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1.  Biomarkers can predict potential clinical responders to DIMS0150 a toll-like receptor 9 agonist in ulcerative colitis patients 
BMC Gastroenterology  2014;14:79.
Glucocorticoids (GCS) remain one of the mainstay treatments in the management of ulcerative colitis (UC) but up to a third of patients will ultimately fail to respond and progress to a more severe and difficult to manage disease state. Previous clinical studies suggest that the Toll-Like Receptor 9 (TLR9) agonist DIMS0150 not only induces production of key anti-inflammatory cytokines as IL-10 but interestingly also enhances steroid sensitivity in steroid refractory UC patients. We investigated, in the context of a clinical study, whether a pre-selection of steroid response genes could identify steroid refractory UC subjects most likely to respond to DIMS0150 treatment.
In a non-interventional pilot study, blood from steroid refractory UC patients and healthy volunteers was taken and thirty-four previously described steroid response genes were analysed by real time PCR analysis. To establish clinical utility of the identified biomarkers, a placebo controlled, randomized, double blinded study in active steroid dependent and steroid resistant UC patients on concomitant steroid therapies was used (EudraCT number: 2006-001846-15).
We identified three potential biomarkers CD163, TSP-1 and IL-1RII whose response to steroids was significantly enhanced when DIMS0150 was applied. Thirty-four subjects were randomized to receive a single rectal administration of placebo or 30 mg of DIMS0150. Blood derived PBMCs were obtained prior to dosing and assayed for evidence of a steroid enhancing effect following steroid incubation in the presence of DIMS0150. Comparison to established steroid sensitivity marker IL-6 confirmed that clinical responders are steroid refractory UC patients. Upon study completion and un-blinding, the biomarker assay correctly predicted a clinical response in over 90% of the patients.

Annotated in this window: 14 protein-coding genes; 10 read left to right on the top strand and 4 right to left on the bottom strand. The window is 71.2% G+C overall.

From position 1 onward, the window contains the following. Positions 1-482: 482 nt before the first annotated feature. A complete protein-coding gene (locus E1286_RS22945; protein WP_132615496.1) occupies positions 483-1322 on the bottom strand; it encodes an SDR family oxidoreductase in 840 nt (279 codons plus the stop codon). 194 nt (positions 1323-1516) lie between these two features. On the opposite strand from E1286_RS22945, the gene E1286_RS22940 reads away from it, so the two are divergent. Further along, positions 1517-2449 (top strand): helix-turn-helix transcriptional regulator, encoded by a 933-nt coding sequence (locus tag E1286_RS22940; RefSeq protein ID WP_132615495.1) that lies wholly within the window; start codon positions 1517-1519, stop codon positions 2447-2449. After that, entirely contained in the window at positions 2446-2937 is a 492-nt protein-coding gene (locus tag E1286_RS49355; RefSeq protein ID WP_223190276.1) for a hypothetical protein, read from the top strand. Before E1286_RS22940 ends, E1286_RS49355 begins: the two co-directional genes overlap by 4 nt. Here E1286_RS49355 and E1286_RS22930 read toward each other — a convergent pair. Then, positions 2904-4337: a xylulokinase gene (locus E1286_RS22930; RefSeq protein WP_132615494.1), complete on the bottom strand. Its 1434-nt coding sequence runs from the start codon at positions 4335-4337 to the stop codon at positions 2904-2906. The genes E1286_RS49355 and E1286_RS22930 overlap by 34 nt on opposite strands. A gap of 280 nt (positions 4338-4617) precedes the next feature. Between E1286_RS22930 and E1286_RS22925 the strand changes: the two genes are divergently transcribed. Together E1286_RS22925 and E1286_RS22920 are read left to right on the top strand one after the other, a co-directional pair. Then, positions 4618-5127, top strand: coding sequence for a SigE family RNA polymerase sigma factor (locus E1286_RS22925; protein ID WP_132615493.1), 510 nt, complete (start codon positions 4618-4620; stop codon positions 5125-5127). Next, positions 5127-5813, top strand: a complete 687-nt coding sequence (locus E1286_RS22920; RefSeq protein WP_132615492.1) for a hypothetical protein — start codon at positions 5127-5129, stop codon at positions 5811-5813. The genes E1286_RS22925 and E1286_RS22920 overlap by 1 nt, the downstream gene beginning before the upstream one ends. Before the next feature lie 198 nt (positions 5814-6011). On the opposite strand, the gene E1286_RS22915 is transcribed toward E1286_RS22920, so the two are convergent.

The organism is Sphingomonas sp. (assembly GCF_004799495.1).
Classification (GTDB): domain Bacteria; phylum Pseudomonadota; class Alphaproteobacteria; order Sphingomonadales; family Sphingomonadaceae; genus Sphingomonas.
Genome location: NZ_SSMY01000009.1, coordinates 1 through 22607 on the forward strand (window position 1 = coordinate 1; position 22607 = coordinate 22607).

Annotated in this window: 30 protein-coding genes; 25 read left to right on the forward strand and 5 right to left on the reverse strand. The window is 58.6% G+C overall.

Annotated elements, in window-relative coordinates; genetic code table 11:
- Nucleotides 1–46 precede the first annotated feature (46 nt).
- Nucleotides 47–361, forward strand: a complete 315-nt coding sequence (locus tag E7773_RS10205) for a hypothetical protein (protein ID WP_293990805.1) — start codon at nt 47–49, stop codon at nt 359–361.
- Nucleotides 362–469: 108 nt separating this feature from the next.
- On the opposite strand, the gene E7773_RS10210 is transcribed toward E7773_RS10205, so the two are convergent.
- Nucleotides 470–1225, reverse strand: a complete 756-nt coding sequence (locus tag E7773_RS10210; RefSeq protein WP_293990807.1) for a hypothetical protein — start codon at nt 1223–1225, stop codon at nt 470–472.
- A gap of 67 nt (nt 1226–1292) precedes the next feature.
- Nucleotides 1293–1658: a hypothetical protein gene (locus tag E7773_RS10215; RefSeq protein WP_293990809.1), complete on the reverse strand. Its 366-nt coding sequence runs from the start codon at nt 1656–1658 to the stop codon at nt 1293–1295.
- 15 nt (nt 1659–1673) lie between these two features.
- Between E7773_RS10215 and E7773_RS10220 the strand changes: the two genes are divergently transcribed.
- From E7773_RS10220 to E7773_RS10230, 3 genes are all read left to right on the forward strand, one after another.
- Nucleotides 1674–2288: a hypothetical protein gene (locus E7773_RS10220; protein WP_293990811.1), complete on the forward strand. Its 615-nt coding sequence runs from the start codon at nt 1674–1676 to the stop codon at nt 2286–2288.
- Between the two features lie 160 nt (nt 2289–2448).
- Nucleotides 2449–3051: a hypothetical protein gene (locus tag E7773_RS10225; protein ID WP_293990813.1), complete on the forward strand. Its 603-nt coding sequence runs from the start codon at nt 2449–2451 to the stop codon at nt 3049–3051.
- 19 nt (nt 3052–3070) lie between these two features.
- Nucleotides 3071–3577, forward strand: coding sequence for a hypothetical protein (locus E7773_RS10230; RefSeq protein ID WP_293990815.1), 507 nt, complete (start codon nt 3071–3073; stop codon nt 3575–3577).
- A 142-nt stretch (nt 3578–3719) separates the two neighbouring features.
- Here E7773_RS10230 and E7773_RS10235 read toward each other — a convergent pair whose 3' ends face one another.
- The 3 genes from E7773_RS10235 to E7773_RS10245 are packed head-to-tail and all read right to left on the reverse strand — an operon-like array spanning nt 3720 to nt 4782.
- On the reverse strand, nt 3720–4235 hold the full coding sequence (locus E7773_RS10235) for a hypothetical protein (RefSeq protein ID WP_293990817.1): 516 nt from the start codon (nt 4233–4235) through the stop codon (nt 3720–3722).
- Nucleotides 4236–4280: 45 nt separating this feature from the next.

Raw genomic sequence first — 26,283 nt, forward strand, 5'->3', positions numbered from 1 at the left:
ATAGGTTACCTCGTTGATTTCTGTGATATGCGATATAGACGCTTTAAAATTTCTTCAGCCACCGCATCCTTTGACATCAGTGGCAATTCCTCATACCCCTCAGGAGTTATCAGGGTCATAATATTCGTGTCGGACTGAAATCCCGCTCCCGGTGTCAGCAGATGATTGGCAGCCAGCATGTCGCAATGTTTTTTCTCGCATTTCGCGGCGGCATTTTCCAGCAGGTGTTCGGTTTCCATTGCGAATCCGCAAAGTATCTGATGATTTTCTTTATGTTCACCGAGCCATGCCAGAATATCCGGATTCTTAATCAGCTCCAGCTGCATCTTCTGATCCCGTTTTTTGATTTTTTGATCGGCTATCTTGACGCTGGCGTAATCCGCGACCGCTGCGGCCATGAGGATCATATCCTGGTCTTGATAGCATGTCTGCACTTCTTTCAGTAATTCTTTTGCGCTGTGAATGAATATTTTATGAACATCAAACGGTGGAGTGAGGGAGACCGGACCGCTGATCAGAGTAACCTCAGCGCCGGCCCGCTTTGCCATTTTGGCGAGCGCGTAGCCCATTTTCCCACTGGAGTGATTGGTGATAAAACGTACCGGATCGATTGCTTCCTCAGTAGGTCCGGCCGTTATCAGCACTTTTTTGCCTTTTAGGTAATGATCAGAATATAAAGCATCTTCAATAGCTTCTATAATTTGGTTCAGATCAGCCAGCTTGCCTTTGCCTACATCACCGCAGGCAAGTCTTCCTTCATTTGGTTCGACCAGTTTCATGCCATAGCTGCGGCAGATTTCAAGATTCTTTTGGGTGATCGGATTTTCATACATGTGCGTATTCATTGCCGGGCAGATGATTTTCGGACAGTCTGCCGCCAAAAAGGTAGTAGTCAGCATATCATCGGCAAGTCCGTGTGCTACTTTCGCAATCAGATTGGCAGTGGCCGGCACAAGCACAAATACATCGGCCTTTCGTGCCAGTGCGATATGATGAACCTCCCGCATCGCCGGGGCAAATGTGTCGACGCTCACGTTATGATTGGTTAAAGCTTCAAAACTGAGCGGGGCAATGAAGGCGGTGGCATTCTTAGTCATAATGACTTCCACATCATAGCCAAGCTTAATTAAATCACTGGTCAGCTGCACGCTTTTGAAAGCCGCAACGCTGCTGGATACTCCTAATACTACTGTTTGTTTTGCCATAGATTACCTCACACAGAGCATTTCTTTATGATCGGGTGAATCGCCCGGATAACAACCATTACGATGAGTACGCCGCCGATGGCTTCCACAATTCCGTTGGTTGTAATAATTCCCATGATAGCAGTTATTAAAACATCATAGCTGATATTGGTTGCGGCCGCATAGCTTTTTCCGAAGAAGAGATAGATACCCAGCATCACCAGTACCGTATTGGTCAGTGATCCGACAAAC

Using specific steroid response biomarkers, GCS refractory UC patients most likely to benefit from DIMS0150 treatment could be identified and illustrates the usefulness of a personalized treatment approach.
PMCID: PMC4005617  PMID: 24758565
Ulcerative colitis; Glucocorticosteroids; Steroid refractory; Biomarker; Companion diagnostics
2.  Carcinoma in gut-associated lymphoid tissue in ulcerative colitis: Case report and review of literature 
The colorectal mucosa includes two quantitatively, structurally and functionally dissimilar areas: one, built with columnar and goblet cells, covers the vast majority of the mucosa, and the other consists of scattered minute gut-associated lymphoid tissue (GALT). The overwhelming majority of colorectal carcinomas evolve in GALT-free mucosal areas and very rarely in GALT aggregates. Remarkably, the colonic mucosa in patients with ulcerative colitis (UC) displays a high number of newly formed GALT-aggregates. The patient here described is a 68-year-old female with a history of UC since 1984. At surveillance colonoscopy in 2012, one of two detected polyps was a tubular adenoma with high-grade dysplasia. Beneath this adenoma, a well-circumscribed GALT sheltering a carcinoma was found. Serial sections revealed no connection between the villous adenoma and the GALT-carcinoma. The GALT-carcinoma here reported seems to have evolved in a newly formed, UC-dependent, GALT complex. This notion is substantiated by the fact that 27% or 4 out of the 15 cases of GALT-carcinomas in the colon reported in the literature (including the present case) evolved in patients with UC.
PMCID: PMC3680619  PMID: 23772267
Colon; Advanced adenoma; Gut-associated lymphoid tissue; Carcinoma; Ulcerative colitis
3.  HLA-DRhi and CCR9 Define a Pro-Inflammatory Monocyte Subset in IBD 
It has been demonstrated that circulating monocytes relocate to the intestinal mucosa during intestinal inflammation, but the phenotype and inflammatory mechanisms of these monocytes remain poorly understood. Here, we have investigated blood monocytes expressing high levels of HLA-DR and CCR9 in patients with inflammatory bowel disease (IBD).
Fifty-one patients with mild to severe ulcerative colitis (UC; n=31; UC-DAI 3–12) or Crohn's disease (CD; n=20; Harvey–Bradshaw indices (HBI) 2–16) were included together with 14 controls, during IBD therapy for four consecutive weeks. The frequency of CD14+HLA-DRhi monocytes was monitored weekly in peripheral blood, using flow cytometry. The surface phenotype and cytokine profile of these monocytes were established using flow cytometry and real-time PCR. Clinical parameters were assessed weekly in all patients.